Sunday, February 3, 2013

Absolutes and uncertainty

I tried several times to add a comment to Deacon Duncan’s post “The Gypsy Curse” at Evangelical Realism this morning - but was thwarted by the iPad/JavaScript conspiracy. Or maybe he’s blocking me. :-).

Deacon is deconstructing Pastor Stephen Feinstein’s impenetrable quasi-philosophical wankery (Russell’s characterization) from the Feinstein-Glasser debate last summer, and I can't wait for each week’s new installment.

Here’s what I wrote:

On a serious note, I have to ask about logic, and how much of it is axiom and how much of it is demonstrable **to a high degree of certainty**.

First, I assume most of what we learn is by exploration. A hot stove burns you, you learn not to touch it. From there we build up a library of rules of thumb that guide us through life. As society grows, people agree that some of these rules of thumb are universally valuable, and thoughtful people reverse engineer them into more formal statements.

It seems like a very few axioms are required (identity, non-contradiction), and that other components of our logic library can be exercised to a high degree of certainty (one error in a million, billion, or more).

Isn't the Pastor's (presuppositionalist's) line of attack here just based on a desire to have more absolutes in the world, as opposed to a willingness to accept uncertainty?


There are two trains of thought above that can be explored further. One, that some things require base assumptions (“axioms” or “presuppositions”, to use the debater’s parlance). Two, that the desire (or need?) for absolutes distinguishes the theist personality from the non-theist.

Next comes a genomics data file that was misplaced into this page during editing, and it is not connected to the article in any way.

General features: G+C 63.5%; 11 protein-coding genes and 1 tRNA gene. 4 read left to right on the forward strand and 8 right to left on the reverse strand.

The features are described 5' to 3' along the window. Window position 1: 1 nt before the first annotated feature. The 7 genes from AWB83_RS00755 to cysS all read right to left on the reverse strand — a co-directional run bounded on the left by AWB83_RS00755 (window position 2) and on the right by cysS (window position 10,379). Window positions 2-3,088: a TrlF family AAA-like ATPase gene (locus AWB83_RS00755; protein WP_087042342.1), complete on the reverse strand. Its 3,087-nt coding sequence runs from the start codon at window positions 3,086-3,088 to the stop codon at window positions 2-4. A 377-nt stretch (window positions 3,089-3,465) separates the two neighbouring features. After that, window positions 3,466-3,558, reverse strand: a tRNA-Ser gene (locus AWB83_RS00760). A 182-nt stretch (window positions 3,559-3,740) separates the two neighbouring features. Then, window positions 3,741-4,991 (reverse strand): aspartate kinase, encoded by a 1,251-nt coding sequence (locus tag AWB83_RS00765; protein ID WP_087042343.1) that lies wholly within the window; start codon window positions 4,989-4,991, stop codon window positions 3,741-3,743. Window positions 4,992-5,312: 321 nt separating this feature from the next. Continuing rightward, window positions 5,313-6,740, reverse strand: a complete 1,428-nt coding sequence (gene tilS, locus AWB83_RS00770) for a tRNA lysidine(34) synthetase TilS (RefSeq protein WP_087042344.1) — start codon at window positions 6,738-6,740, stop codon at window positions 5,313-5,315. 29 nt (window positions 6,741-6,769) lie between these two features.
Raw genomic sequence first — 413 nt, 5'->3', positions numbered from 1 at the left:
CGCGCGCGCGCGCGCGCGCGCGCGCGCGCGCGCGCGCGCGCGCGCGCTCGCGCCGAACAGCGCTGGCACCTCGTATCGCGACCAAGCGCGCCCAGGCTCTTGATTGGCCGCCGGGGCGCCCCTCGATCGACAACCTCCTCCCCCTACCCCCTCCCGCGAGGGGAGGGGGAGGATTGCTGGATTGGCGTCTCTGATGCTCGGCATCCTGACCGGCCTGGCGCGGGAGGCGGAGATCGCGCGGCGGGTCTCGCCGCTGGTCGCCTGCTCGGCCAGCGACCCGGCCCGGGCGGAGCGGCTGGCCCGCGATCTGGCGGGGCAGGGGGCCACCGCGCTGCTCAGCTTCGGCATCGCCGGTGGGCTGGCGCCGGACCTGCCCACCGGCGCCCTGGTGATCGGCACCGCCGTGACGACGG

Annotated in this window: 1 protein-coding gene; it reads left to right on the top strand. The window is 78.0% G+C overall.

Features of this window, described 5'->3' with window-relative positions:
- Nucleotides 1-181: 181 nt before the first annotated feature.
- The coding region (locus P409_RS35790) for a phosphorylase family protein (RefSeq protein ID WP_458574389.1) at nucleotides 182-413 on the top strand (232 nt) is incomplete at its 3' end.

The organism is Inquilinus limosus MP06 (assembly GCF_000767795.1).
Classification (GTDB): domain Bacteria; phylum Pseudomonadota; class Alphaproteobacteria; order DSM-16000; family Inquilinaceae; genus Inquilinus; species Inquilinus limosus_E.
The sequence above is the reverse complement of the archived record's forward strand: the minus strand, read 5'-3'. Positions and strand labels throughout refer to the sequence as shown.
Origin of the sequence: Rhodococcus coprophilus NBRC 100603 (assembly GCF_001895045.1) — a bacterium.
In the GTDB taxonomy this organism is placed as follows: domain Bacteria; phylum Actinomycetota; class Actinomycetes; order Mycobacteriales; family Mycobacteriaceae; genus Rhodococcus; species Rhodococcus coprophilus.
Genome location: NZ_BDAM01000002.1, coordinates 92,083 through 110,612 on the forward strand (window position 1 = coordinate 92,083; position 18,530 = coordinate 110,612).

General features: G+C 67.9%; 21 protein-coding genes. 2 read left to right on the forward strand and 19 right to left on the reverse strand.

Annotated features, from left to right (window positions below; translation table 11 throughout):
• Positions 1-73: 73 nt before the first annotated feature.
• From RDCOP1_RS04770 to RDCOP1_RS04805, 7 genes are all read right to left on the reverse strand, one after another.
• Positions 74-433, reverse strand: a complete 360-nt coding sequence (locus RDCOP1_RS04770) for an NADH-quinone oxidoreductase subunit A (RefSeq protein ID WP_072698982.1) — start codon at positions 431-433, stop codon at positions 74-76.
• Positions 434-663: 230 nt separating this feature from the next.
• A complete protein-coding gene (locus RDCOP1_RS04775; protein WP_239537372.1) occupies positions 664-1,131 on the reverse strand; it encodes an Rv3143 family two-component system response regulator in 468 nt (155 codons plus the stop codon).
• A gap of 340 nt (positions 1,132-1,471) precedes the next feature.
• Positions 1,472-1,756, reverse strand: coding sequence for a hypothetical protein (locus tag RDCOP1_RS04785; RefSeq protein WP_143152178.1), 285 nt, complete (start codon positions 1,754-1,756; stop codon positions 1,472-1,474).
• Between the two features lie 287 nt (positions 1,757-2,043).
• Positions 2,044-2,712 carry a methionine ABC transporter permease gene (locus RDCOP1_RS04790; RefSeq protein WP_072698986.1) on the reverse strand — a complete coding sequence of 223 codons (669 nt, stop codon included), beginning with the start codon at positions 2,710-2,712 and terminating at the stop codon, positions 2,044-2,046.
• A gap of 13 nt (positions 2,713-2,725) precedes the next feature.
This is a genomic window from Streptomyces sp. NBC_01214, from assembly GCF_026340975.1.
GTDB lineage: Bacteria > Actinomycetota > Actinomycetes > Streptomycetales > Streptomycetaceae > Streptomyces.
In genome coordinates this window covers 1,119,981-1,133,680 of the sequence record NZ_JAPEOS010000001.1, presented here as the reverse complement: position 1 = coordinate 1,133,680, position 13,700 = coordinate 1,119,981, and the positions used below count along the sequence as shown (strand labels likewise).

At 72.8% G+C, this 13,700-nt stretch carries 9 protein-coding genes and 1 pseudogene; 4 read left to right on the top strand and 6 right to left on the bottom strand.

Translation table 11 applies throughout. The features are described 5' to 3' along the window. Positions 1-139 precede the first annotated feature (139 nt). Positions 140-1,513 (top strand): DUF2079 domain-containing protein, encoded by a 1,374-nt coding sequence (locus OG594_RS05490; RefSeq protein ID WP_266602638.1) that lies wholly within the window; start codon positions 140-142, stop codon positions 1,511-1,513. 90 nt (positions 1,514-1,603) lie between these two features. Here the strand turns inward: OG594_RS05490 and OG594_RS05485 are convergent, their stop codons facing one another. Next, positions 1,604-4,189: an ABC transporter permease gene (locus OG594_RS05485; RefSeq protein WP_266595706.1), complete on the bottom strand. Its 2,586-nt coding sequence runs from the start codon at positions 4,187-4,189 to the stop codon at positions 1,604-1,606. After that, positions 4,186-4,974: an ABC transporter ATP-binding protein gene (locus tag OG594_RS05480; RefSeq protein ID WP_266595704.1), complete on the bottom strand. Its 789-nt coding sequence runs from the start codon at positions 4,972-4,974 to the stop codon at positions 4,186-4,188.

The second thought may have the broader implication, in that the need to have some (imagined or real) organization in one’s life - including clear answers to life’s burning questions - might be driving the attack on the first thought - “axioms”.

I don't know how long I’ve been able to deal with uncertainty - many decades, for sure. I don't have this burning need for an externally directed purpose (I’ve made my own), or an answer to the questions “where did everything come from” and “where will I go when I die”. We can talk about all of those for a lifetime, but it ceases being interesting to me when people act as if an absolute answer is *required*. I therefore tend to see this need for absolutes to be a common characteristic of the firm believer. Like it or not, I’m finding it harder to not be dismissive of this character trait.

As for absolute truths, such as axioms, I'm interested in how far down we can go before relying on mutually-agreed-upon axioms that we can’t “prove”.

Food for future thoughts.

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